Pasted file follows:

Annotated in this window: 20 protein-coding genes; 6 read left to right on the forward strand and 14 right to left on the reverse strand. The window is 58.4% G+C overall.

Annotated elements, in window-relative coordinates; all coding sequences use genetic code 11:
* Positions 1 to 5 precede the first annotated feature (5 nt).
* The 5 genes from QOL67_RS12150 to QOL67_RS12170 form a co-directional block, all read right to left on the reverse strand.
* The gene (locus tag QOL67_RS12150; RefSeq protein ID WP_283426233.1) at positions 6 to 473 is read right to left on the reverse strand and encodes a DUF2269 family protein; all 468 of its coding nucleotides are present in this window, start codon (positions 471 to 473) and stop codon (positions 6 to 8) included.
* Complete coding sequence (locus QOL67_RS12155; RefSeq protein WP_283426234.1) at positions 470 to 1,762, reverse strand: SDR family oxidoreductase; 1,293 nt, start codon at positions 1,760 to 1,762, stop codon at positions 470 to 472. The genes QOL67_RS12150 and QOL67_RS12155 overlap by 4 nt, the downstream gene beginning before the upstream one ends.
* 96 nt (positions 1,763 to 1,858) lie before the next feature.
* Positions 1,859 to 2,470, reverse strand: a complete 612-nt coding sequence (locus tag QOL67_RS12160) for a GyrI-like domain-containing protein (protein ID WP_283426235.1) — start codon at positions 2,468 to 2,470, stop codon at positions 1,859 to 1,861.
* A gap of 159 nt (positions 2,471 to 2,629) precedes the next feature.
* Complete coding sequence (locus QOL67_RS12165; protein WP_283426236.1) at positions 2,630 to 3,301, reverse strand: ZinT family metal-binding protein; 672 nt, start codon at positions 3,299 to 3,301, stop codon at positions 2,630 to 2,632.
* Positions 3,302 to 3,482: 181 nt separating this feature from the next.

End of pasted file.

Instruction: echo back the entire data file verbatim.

Annotated in this window: 20 protein-coding genes; 6 read left to right on the forward strand and 14 right to left on the reverse strand. The window is 58.4% G+C overall.

Annotated elements, in window-relative coordinates; all coding sequences use genetic code 11:
* Positions 1 to 5 precede the first annotated feature (5 nt).
* The 5 genes from QOL67_RS12150 to QOL67_RS12170 form a co-directional block, all read right to left on the reverse strand.
* The gene (locus tag QOL67_RS12150; RefSeq protein ID WP_283426233.1) at positions 6 to 473 is read right to left on the reverse strand and encodes a DUF2269 family protein; all 468 of its coding nucleotides are present in this window, start codon (positions 471 to 473) and stop codon (positions 6 to 8) included.
* Complete coding sequence (locus QOL67_RS12155; RefSeq protein WP_283426234.1) at positions 470 to 1,762, reverse strand: SDR family oxidoreductase; 1,293 nt, start codon at positions 1,760 to 1,762, stop codon at positions 470 to 472. The genes QOL67_RS12150 and QOL67_RS12155 overlap by 4 nt, the downstream gene beginning before the upstream one ends.
* 96 nt (positions 1,763 to 1,858) lie before the next feature.
* Positions 1,859 to 2,470, reverse strand: a complete 612-nt coding sequence (locus tag QOL67_RS12160) for a GyrI-like domain-containing protein (protein ID WP_283426235.1) — start codon at positions 2,468 to 2,470, stop codon at positions 1,859 to 1,861.
* A gap of 159 nt (positions 2,471 to 2,629) precedes the next feature.
* Complete coding sequence (locus QOL67_RS12165; protein WP_283426236.1) at positions 2,630 to 3,301, reverse strand: ZinT family metal-binding protein; 672 nt, start codon at positions 3,299 to 3,301, stop codon at positions 2,630 to 2,632.
* Positions 3,302 to 3,482: 181 nt separating this feature from the next.